Why Cities Matter
Tim Redmond is editor of 48 Hills, the official publication of the San Francisco Progressive Media Center and a faculty member of the Urban and Public Affairs MA program
Rebecca Solint, the author of Infinite City: A San Francisco Atlas and Nonstop Metropolis: A New York Atlas, notes that if you take a map of the most walkable areas in the US and superimpose a map of the presidential election results, you see a pattern that many of us have been talking about for a long time:
We don’t really have blue states and red states. We have cities, and we have areas outside of cities. And in cities all over the US, even in the most conservative states, you tend to get more liberal voters.
This is not a trend that fits with the coasts, or the “elite” areas like San Francisco and New York. Jackson, Mississippi has one of the most progressive mayors in the country.
No: It has something to do with urban life, with what happens when you walk out the door in a city.
Cities are places where people who don’t look like each other, don’t sound like each other, don’t worship like each other, don’t think like each other interact on a daily basis. In great cities, residents are more likely to learn to live with diversity, to celebrate it instead of fear it.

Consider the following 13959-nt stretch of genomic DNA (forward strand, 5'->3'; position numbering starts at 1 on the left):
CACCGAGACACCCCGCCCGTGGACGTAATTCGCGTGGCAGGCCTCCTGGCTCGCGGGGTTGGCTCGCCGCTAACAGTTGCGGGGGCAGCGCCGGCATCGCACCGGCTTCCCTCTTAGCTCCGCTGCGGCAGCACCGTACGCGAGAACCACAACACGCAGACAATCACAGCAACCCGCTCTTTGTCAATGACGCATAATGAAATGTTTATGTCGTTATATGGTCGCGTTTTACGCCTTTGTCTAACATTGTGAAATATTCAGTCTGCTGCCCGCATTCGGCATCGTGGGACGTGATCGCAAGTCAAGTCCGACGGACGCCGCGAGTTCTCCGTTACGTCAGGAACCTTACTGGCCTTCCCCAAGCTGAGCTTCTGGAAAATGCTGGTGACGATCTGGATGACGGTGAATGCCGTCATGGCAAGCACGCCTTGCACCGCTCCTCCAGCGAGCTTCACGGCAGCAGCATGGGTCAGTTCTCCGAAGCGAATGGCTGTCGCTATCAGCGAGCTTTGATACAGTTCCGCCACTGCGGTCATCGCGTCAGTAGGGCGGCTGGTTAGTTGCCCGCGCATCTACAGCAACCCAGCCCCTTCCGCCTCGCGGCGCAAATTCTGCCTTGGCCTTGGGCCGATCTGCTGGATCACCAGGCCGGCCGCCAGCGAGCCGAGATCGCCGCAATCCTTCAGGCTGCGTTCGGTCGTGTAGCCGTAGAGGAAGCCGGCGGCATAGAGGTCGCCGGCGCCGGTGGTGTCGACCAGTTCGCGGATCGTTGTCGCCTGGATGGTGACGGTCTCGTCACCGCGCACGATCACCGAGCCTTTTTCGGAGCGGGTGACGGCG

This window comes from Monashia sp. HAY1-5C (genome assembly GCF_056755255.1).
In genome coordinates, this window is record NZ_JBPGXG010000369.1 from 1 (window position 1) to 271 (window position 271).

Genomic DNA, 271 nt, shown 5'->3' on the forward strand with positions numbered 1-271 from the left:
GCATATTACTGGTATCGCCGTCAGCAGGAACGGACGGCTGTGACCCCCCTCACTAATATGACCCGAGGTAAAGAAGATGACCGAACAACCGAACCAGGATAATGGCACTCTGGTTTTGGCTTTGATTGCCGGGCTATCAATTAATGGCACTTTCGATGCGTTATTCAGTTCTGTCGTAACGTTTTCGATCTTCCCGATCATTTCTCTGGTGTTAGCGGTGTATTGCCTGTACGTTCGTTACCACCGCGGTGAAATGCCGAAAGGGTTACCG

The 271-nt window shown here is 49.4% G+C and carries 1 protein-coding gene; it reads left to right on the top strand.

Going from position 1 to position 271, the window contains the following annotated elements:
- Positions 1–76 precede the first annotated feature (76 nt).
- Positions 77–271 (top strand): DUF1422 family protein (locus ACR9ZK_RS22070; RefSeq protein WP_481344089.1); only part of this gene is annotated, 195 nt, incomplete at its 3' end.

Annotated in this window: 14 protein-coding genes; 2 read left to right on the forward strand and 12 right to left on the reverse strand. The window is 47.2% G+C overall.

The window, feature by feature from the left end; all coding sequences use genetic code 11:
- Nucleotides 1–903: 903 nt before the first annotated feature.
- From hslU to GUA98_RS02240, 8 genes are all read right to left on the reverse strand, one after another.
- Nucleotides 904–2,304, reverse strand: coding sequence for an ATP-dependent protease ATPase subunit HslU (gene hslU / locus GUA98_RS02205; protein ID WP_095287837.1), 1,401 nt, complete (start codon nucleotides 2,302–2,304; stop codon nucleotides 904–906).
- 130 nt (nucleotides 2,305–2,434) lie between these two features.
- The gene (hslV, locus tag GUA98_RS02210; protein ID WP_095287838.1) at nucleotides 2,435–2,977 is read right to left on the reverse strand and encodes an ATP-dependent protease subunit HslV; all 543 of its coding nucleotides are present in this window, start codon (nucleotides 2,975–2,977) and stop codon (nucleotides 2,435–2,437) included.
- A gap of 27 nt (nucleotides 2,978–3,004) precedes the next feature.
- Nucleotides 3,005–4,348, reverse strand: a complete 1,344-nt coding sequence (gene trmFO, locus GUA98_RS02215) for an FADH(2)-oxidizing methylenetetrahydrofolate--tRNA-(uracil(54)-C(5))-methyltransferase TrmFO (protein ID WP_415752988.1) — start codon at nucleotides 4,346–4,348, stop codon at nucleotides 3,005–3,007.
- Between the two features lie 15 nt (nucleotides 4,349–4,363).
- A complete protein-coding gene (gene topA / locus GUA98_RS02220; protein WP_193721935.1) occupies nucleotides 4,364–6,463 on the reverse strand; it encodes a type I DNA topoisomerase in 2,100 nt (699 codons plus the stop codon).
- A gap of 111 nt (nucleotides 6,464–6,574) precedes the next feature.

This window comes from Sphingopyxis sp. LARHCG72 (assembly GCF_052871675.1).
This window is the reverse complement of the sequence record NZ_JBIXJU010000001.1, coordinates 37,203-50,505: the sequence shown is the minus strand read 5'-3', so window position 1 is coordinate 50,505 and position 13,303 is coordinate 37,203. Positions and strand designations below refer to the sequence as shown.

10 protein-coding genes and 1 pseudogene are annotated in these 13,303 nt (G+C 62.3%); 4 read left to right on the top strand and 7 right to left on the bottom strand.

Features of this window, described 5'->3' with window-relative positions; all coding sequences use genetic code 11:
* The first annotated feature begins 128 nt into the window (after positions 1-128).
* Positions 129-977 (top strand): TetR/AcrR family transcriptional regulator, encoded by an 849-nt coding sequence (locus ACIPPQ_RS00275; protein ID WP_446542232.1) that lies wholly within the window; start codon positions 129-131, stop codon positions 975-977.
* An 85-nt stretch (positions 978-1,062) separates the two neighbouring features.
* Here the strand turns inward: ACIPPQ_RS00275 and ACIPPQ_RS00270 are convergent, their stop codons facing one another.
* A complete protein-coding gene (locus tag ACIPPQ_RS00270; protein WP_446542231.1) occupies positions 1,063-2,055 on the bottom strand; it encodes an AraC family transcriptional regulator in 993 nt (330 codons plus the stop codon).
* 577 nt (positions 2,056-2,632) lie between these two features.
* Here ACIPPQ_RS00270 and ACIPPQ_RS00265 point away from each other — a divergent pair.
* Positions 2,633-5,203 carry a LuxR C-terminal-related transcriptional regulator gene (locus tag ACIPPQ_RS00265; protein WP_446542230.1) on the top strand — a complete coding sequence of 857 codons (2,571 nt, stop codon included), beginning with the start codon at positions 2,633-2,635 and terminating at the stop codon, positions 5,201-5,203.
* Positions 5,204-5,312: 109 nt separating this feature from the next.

Cities are also becoming the most important political players in the world today. Great cities are eternal — Rome, London, Paris, Cairo, Moscow, Beijing … they have outlasted a long list of empires and national governments. And they will outlast many more.
And as the United States government becomes more and dysfunctional, cities are emerging as the policy leaders, the laboratories of democracy. Local government is — by necessity and choice — taking on more and more of what the federal and state governments used to do.
And as that happens, there are massive challenges. In San Francisco, the wealth that has emerged in recent decades has gone almost entirely to the very top. Poverty and homelessness are epidemic. The middle class is squeezed out.
We see the same patterns in other big cities, in the US and elsewhere. As we are becoming increasingly a world where people live in cities, the policy problems that once beset the White House and Congress are playing out on our streets, in our backyards.
That’s part of what we talk about in the Masters of Urban and Public Affairs program, and what I will be covering in my classes on Issues in Urban Public Policy this fall. Our students are brilliant — and every time I teach this class, I think: the next generation of urban leaders are coming from here. And it gives me constant hope.